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SIMPLY ECONOMICS

Deficits and imports vs exports and inventories
Simply Economics - February 9, 2018
By Mark Pender, Senior Editor

  

Introduction

Washington's budget deal to increase spending by $400 billion over the next two years is the latest test of traditional economic prudence. Increased government spending will join another increasing stress, that is the nation's appetite for foreign goods. Whether sports cars or household basics, consumer loyalty to foreign brands is, at least for the GDP account, burying the strength in exports.


 

The economy

In bad news for fourth-quarter GDP revisions, the nation's trade gap widened sharply in December, totaling an unexpected $53.1 billion for the deepest gap of the expansion and $8.5 billion deeper than December 2016. December imports swelled by $6.3 billion to $256.5 billion (tracked in the red area) and are a direct subtraction from GDP. The good news is a solid $3.6 billion monthly rise in exports to $203.4 billion (blue area) which, in a partial offset to imports, will add to GDP. For 2017 as a whole, the deficit came to $566 billion for an average of just over $47 billion per month.


 

Turning to percentage change, year-on-year imports (tracked in the red columns) increased by 9.6 percent in December and are trending higher while year-on-year exports (blue line) rose 7.3 percent and are also trending higher. The clear trouble spot on the import side is consumer goods, up a year-on-year 12.4 percent in December. In dollar terms, imports of consumer goods totaled $55.5 billion in the month and for 2017 as a whole, came to $605.2 billion.


 

Country totals are in for full-year 2017 and the goods deficits are sizable: China up 8.1 percent on the year to $375.2 billion; EU up 3.2 percent at $151.4 billion and centered with Germany but also including a sizable deficit with France; Mexico up 12.2 percent at $71.1 billion; Japan up fractionally at $68.9 billion; and Canada up the most by far in percentage terms, 63 percent higher to $17.6 billion. Keep these results in mind as trade policies, especially NAFTA negotiations, unfold through the year.


 

These swamping totals for imports drown out what are strong results for exports. The graph tracks the blue columns of capital goods exports vs the green line of the trade-weighted dollar. The lower this line goes, the more affordable U.S. goods are to foreign buyers and the higher the blue columns should climb. And for foreign buyers, it's the nation's capital goods, like machinery and aircraft, that are most in demand, totaling $47.4 billion in December and $533.5 billion for all of 2017. In year-on-year percentage terms, capital goods exports are rising at a respectable mid-single-digit pace. These readings are confirmation of the nation's central strength and a good one to have -- high end industrial goods.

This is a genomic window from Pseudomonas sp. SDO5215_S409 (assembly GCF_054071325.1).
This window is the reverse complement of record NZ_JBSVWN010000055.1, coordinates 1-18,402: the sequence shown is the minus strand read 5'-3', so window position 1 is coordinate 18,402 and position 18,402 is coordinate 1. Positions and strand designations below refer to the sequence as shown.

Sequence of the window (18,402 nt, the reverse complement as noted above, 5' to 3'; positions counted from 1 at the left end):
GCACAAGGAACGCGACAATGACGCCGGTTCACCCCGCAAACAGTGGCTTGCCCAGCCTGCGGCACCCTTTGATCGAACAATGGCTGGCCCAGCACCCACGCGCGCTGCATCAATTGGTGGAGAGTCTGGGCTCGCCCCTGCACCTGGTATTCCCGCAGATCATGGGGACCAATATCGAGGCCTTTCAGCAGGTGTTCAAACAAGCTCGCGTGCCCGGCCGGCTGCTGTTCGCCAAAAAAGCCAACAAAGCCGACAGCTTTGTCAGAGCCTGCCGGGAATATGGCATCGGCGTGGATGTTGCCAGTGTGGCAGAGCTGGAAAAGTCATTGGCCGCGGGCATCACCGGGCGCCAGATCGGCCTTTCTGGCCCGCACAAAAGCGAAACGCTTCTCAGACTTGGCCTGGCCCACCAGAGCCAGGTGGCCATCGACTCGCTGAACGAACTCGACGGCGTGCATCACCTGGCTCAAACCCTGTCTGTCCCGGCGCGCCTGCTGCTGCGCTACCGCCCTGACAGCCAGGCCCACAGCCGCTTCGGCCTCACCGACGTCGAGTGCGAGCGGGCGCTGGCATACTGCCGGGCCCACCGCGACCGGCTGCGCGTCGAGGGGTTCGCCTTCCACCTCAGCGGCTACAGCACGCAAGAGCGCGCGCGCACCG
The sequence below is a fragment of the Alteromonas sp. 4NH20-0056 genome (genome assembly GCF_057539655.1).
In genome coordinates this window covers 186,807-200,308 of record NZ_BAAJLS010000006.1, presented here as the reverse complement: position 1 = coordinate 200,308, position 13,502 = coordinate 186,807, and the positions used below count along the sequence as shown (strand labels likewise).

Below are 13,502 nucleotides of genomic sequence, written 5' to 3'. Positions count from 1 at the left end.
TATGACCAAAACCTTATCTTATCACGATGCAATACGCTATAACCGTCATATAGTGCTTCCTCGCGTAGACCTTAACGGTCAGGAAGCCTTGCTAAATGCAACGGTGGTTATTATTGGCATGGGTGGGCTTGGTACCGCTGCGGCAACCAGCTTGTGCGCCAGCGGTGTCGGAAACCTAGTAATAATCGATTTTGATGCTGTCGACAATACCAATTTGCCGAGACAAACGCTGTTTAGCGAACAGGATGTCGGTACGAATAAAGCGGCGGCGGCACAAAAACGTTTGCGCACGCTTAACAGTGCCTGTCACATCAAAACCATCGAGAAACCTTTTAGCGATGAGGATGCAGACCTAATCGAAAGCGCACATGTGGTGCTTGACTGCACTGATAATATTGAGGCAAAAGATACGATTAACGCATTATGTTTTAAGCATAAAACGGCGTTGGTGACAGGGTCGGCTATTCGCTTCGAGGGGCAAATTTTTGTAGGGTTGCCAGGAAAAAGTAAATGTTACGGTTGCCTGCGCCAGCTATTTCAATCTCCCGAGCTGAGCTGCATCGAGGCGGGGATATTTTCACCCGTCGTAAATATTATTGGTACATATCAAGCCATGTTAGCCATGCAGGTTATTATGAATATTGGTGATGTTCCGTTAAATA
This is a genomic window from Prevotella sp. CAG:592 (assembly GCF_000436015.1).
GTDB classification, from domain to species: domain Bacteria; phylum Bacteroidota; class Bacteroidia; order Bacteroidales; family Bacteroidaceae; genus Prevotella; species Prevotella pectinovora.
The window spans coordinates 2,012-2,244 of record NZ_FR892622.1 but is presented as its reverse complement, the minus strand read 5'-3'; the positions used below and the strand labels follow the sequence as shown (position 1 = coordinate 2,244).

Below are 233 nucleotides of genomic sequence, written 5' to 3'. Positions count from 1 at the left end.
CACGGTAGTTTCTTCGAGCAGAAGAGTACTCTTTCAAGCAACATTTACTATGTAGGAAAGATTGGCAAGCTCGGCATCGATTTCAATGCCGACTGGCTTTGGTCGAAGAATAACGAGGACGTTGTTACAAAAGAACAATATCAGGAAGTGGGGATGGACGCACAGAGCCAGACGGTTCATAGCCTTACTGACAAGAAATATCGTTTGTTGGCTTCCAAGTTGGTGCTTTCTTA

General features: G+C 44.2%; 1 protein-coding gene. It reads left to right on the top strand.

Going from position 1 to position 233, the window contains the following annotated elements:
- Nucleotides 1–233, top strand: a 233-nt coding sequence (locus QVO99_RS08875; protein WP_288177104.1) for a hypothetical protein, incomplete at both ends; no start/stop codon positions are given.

The export of services is another strength, totaling $711 billion last year and rising at nearly at just about the mid-single-digits. Here too, strength is at the high end, that is demand for U.S. technical and managerial expertise. The export index of the ISM non-manufacturing report has been correctly signaling this rising trend though at a much more significant rate of growth. The over-performance of small sample surveys has been a consistent feature of economic data over the last year which brings us to a key component of the ISM report and also turns our focus to the week's labor indications. ISM's non-manufacturing employment index has been taking off, up more than 5 points in January to a very rare plus 60 score of 61.6 for what is by the far the best of the post-2008 expansion. Had this reading come out before the prior week's employment report, expectations would have risen for January's results which in fact did prove strong. The graph tracks the blue line of the index against the green columns of actual payroll growth excluding manufacturing which came to 185,000 in January. Month-to-month growth is the uninterrupted theme of this graph though actual growth, unlike ISM, is not accelerating. Why the difference? Perhaps general optimism and the economy's momentum are encouraging greater participation among ISM's volunteer panel. Either that or actual payrolls, perhaps, are set to accelerate in line with the ISM.